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The problem is that while the Fed has pushed interest rates to record lows, it can't force banks to lend that cheap money. "Everyone who can refinance their home already has," says Paul Dales, senior U.S. economist for Capital Economics. "But there's evidence that a lot of people still want to and simply can't get financing." Data show that demand for prime mortgages rose strongly in the second quarter of 2012, but lending standards were tightened, creating a bottleneck. Banks are reluctant to lend not only because of credit risk but also because they worry about the global economy and are unsure of everything from what tax rates will be to how Congress will handle the fiscal cliff.
The Fed can avoid gridlock. It can (and very likely will) buy mortgage-backed securities, but that doesn't address the fundamental lending question. That's why some economists are pushing for the U.S. to institute a funding-for-lending scheme along the lines of what's being done in the U.K. Banks would be able to borrow money from the Fed and make a small profit on it but only if they lent that money to consumers. Such a plan would be outside traditional Fed policy, but as Mohamed El-Erian, CEO of Pimco, the world's largest bond trader, puts it, "More of the same isn't going to work. The Fed has to do something different."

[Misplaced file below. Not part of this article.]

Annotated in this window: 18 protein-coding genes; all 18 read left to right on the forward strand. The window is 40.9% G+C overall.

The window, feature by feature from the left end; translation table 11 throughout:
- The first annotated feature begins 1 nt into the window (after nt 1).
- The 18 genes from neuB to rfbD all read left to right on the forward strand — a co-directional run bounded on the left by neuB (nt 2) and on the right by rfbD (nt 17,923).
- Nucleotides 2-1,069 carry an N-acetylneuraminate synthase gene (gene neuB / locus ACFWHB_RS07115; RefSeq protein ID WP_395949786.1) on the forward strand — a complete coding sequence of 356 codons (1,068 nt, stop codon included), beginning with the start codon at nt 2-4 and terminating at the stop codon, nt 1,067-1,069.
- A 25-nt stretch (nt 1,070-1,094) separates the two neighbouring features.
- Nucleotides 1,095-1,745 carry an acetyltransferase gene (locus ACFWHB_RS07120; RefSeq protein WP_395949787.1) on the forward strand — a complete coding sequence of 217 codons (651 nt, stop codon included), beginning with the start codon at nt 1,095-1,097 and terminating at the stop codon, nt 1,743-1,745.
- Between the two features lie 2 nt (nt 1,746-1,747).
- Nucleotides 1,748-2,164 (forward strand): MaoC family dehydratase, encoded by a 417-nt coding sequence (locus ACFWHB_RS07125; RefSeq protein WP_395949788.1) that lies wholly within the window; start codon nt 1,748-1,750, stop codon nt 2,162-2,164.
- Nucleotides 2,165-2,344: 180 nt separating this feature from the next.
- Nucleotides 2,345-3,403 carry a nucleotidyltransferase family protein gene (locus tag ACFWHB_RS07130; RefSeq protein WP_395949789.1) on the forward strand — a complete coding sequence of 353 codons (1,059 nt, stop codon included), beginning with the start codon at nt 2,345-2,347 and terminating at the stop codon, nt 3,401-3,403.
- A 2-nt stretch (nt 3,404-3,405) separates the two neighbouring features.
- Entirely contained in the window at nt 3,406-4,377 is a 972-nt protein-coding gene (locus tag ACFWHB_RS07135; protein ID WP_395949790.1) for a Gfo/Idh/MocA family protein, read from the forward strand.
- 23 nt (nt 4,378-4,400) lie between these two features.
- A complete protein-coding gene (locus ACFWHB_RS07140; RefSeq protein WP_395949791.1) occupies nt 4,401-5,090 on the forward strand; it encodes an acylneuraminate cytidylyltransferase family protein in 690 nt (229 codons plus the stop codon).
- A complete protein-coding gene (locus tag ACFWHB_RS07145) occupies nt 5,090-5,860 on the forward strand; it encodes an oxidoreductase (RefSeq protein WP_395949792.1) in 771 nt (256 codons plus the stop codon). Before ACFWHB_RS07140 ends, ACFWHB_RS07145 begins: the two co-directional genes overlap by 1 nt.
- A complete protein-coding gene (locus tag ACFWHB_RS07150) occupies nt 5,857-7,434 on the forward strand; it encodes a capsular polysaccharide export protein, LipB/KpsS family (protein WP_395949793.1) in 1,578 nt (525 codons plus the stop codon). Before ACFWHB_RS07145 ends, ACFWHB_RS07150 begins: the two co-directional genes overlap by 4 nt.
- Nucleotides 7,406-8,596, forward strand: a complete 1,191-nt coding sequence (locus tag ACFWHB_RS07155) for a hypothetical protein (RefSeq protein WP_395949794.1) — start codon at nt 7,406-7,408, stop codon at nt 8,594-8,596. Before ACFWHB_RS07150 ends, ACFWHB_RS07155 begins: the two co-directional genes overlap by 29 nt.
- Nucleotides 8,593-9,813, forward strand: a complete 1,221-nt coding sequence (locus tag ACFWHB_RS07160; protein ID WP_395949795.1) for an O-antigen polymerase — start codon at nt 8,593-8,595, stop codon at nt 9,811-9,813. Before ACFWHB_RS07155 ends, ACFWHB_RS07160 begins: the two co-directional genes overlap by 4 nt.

These loans would of course boost the Fed's balance sheet and thus open it to new charges that it's stoking inflation. But frankly, the inflation argument holds less and less water. With the savings rate up nearly a point in the past year and unemployment still above 8%, the megaworry isn't 1970s-style inflation but a lost decade la Japan. Indeed, Fed rune readers are parsing hints that Bernanke may finally be willing to stop fighting the last war and let inflation rise a bit in order to stoke growth. That would be a welcome sign.
TO READ MORE BY RANA FOROOHAR, GO TO time.com/foroohar